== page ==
As outrage intensifies among parents, teachers and students over the regressive effects of the National Assessment Program—Literacy and Numeracy (NAPLAN) testing regime on Australian schools, Australian teacher unions are posturing as opponents of the “high-stakes” test. NAPLAN was introduced by the Rudd Labor government in 2008, as the centrepiece of its pro-business “education revolution.”
Earlier last month the Australian Education Union (AEU) Victorian Branch emailed its members in that state calling on sub-branches to endorse its resolution against implementing the NAPLAN online trial, to be held in May 2019.
The Australian government is following the US in moving to administer its mandated high-stakes testing regimes on-line, abolishing paper and pencil tests. In the 2015–2016 year, the majority of testing in elementary and middle schools in the US were administered on line, a bonanza for “edu-businesses.” On-line testing further exacerbates the divide between high and low socio-economic students, favouring schools and students able to afford state-of-the-art computer equipment and students with keyboard skills.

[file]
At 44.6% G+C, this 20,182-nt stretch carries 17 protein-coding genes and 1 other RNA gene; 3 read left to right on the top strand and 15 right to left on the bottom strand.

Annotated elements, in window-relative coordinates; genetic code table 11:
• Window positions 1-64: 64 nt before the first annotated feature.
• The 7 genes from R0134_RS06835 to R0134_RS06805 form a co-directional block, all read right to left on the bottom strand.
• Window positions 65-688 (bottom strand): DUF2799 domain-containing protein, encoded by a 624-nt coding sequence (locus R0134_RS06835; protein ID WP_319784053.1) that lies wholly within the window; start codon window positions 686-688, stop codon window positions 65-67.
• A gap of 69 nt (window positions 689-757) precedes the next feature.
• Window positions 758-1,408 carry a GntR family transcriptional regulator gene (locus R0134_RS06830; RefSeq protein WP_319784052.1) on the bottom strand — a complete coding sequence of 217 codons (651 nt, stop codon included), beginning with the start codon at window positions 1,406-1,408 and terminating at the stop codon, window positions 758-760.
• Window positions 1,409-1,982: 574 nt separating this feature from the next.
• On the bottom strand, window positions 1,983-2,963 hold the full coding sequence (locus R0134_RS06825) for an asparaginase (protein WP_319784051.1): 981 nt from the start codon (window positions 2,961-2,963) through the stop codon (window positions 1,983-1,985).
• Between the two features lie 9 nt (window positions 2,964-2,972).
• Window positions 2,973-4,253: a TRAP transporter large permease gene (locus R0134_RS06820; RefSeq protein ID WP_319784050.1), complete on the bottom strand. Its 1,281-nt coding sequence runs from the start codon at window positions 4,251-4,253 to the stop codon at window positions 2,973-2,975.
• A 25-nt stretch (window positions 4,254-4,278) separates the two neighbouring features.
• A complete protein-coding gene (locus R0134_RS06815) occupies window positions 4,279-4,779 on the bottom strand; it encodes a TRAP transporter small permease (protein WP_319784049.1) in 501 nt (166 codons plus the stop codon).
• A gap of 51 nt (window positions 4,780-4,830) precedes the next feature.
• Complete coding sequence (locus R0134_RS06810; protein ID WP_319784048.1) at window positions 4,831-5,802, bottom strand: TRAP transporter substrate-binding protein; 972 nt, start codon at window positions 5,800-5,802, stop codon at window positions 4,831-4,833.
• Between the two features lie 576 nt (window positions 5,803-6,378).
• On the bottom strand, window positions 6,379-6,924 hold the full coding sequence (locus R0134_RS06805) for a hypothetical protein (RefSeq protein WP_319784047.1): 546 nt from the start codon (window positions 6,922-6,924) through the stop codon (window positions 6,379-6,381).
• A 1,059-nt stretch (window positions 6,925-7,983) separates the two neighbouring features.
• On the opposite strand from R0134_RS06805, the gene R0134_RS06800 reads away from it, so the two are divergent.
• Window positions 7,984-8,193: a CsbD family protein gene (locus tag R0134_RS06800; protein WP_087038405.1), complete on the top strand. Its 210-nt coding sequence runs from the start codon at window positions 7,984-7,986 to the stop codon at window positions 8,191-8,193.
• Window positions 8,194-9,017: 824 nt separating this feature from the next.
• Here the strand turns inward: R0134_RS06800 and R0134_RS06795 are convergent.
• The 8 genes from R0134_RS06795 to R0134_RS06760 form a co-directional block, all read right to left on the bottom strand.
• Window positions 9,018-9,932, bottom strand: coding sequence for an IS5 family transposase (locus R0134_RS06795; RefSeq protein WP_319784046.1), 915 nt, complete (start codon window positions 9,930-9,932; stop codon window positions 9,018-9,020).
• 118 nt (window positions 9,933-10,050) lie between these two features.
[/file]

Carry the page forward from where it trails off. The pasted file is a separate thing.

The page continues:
The resolution states in part, “AEU Joint Primary and Secondary Council have called on the Victorian Education Minister to withdraw Victorian public students and schools from involvement in the NAPLAN online trial.”
In May this year, an AEU branch in Australia’s most populous state, the New South Wales Teachers Federation (NSWTF), released its commissioned report into NAPLAN, which the union claimed was “about dismantling the existing NAPLAN regime.” In the September edition of its journal, Education, the NSWTF declared that a decision not to publish the results of a botched 2018 NAPLAN online trial represented “further gains” in the union’s “campaign to reform NAPLAN.”
Aware of the destructive effects of performance ranking tests implemented in previous decades in the United States and Britain, Australian teachers have overwhelmingly been hostile to NAPLAN from the start—even prior to its introduction by the Rudd government. They oppose its narrowing of curricula, resultant stress and anxiety among teachers and students, and the sanctions flowing from poor test results: in other words, the well-known history of high-stakes testing transforming schools into testing “factories.”
The teacher unions, on the other hand, have no principled opposition to the testing agenda. The AEU told the Tasmanian Industrial Commission in 2010 that it was “broadly supportive of NAPLAN as a useful component of the broad range of assessment mechanisms continually undertaken in schools.”